Approaches such as new types of monoclonal antibodies and chimeric antigen receptor natural killer cells could change how chronic lymphocytic leukemia is treated, according to a recent review article.
New advances in scientists’ understanding of how immune and tumor cells interact is paving the way for promising new immunotherapies against chronic lymphocytic leukemia (CLL), according to a new review article.
Corresponding author Marta Coscia, MD, PhD, of the University of Torino, in Italy, and colleagues explained that to date, anti-CD20 monoclonal antibodies have been the main immunotherapy leveraged against CLL. Other approaches at immunotherapy have been less successful, they noted.
“Unfortunately, despite initial promising data, results from pilot clinical studies have not shown optimal results in terms of disease control—especially when immunotherapy was used individually—largely due to CLL-related immune dysfunctions hampering the achievement of effective anti-tumor responses,” they wrote.
Writing in the journal Frontiers in Oncology, the investigators suggest that anti-CD20 monoclonal antibodies may not be alone as a CLL immunotherapy much longer. What has changed has been the development of new approaches, including antibody-based therapies and adoptive cell therapies.
The investigators outlined 3 types of antibody-based therapies. The first monoclonal antibody therapy for CLL targeted CD20, which is expressed on the surface of B cells. Newer efforts are underway, however, to target CD19, CD37, and B-cell activating factor, among others.
Other types of antibodies have also been developed, such as bi-specific antibodies, which are “molecules that combine antibody directed therapies with cellular mediated immunotherapy.” Blinatumomab (Blincyto) was the first bi-specific antibody tested in CLL, the investigators said. It is a bi-specific T-cell engager, targeting CD19 and CD3.
“Preclinical studies revealed that blinatumomab possesses a potent anti-tumor activity, being able to effectively eliminate CLL cells in a mouse-xenograft model and in samples from both treatment-naïve and previously treated CLL patients,” they wrote.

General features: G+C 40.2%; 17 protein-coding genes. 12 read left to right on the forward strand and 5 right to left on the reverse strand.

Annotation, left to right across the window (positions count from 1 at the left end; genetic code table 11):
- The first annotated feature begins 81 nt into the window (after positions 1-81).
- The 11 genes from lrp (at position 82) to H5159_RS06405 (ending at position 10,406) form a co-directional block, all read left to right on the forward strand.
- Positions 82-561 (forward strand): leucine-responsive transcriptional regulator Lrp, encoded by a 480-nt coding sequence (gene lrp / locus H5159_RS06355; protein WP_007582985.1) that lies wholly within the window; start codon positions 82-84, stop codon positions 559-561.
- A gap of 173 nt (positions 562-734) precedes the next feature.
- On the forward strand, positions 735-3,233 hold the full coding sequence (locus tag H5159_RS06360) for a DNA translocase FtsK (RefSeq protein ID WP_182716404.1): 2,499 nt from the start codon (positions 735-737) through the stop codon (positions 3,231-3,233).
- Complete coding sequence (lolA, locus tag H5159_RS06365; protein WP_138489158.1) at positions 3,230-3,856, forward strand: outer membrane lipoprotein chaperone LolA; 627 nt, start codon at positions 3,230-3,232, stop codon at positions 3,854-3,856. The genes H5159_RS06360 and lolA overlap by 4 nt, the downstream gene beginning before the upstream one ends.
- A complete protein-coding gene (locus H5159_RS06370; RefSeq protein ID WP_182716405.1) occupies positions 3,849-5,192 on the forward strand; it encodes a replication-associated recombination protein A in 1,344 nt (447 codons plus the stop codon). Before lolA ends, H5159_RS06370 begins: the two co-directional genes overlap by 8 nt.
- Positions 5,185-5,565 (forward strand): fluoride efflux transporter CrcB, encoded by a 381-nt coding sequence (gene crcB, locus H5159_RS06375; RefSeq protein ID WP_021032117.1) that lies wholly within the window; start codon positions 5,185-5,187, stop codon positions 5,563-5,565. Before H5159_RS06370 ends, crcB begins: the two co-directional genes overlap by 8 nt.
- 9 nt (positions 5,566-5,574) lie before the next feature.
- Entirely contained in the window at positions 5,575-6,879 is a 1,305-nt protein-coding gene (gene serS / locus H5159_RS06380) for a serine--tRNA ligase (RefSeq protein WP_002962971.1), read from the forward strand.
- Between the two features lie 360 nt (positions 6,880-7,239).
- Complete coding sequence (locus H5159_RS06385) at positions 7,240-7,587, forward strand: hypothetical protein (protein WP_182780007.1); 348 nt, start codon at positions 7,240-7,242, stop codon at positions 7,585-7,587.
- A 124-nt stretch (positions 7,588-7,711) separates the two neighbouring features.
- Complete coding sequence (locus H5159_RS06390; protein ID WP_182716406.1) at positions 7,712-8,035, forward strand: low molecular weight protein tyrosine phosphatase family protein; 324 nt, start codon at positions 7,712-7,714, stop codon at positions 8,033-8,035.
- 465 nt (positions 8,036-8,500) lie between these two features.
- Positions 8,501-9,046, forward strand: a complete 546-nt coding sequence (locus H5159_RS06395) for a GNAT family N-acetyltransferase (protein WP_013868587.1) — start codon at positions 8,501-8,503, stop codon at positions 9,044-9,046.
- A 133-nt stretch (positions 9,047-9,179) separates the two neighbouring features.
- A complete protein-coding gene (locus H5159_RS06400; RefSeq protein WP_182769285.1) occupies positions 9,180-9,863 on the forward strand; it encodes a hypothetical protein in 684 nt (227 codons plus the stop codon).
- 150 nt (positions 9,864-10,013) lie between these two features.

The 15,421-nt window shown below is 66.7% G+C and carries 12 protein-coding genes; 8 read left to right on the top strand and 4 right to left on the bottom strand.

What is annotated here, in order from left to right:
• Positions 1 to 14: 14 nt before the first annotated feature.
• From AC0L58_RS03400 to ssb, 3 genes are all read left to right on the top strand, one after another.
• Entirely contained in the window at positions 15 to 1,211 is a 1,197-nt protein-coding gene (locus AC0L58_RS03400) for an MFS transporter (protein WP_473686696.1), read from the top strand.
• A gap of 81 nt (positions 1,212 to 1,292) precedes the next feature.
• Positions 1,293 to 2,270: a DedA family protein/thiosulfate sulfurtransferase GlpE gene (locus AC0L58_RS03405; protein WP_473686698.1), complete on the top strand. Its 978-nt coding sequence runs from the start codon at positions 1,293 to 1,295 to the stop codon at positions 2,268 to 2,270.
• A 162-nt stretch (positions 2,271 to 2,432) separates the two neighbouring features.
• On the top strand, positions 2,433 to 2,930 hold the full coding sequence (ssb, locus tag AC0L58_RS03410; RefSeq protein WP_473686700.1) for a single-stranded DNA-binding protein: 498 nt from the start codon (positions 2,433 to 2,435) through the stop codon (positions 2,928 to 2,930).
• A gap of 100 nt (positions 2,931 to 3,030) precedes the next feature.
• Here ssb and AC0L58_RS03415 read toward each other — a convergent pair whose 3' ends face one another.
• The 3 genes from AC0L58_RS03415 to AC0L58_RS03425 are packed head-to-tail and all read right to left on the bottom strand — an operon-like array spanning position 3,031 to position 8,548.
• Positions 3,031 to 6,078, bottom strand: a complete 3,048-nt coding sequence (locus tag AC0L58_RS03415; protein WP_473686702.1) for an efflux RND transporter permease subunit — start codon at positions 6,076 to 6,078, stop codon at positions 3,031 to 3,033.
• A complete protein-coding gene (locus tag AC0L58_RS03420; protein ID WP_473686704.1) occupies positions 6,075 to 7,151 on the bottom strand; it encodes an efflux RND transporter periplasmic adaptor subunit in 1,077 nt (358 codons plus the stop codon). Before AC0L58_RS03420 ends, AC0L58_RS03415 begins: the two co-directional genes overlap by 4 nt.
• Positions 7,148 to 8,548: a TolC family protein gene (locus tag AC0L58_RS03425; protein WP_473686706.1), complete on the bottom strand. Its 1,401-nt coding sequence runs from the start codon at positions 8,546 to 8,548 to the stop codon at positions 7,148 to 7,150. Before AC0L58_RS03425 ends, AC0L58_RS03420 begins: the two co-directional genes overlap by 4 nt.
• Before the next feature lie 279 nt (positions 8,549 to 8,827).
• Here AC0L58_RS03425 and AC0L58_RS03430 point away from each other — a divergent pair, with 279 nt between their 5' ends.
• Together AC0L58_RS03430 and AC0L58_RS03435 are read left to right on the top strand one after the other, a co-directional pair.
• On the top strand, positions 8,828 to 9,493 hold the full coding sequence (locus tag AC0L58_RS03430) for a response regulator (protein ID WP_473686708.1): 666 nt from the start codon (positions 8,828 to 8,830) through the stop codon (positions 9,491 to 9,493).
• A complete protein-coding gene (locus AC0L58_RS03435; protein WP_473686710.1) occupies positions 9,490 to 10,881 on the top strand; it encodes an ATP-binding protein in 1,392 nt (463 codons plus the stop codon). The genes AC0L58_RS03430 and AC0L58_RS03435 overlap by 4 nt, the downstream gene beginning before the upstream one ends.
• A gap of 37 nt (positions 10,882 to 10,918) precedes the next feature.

However, there is not yet data on safety or efficacy in human patients.
Another type of bispecific antibody, MGD011, targets CD3 and CD19. In contrast to blinatumomab, MGD011 is a dual affinity retargeting antibody. The therapy was shown to be effective in vitro at killing CLL cells by leveraging CLL-derived T cells.
“These preclinical results indicated that MGD011 was capable [of partially restoring] immunological dysfunctions of T cells from CLL patients, resulting in the induction of their activation and proliferation markers,” they explained.
A third type of monoclonal antibodies is bi- or tri-specific killer engagers. These “BiKE” or “TriKes” recruit natural killer (NK) cells to target tumor antigens, Coscia and colleagues said. Preliminary findings suggest this type of therapy could be a “compelling” weapon against CLL, the authors said, and warrant further investigation.
Turning their attention to adoptive-cell therapies, the investigators said chimeric antigen receptor (CAR) T cells have been the most studied therapies in B-cell hematological malignancies, offering both the benefits of T cells and antibodies. Yet, the investigators said their use is controversial in CLL.
“The main limitation of a successful use of CAR T cells in CLL is the occurrence of intrinsic dysfunctions of the T-cell compartment that can interfere with the expansion and functionality of engineered T cells,” they wrote.
Coscia and colleagues said work is underway on a number of different strategies designed to overcome the challenges of CAR T-cells in this patient group.
At the same time, they said adoptive-cell research is also taking place into NK cells. Early research into CAR NK cells suggests the therapy is safe in patients with relapsed or refractory CLL, without some of the drawbacks seen in CAR T cells.
“Most importantly, results from this study suggest that CAR NK cell-therapy do not produce any major CAR T-cell treatment-related toxic effects, such as cytokine release syndrome or neurotoxicity, and, as expected, there was no evidence of [graft-versus-host disease],” they wrote.
The authors concluded by discussing the potential of combination therapies, such as anti-PD1 immune checkpoint inhibitors and the tyrosine kinase inhibitor ibrutinib (Imbruvica), which is currently the subject of clinical trials.
Perutelli F, Jones R, Griggio V, Vitale C, Coscia M. Immunotherapeutic strategies in chronic lymphocytic leukemia: advances and challenges. Front Oncol. Published online February 21, 2022. doi:10.3389/fonc.2022.837531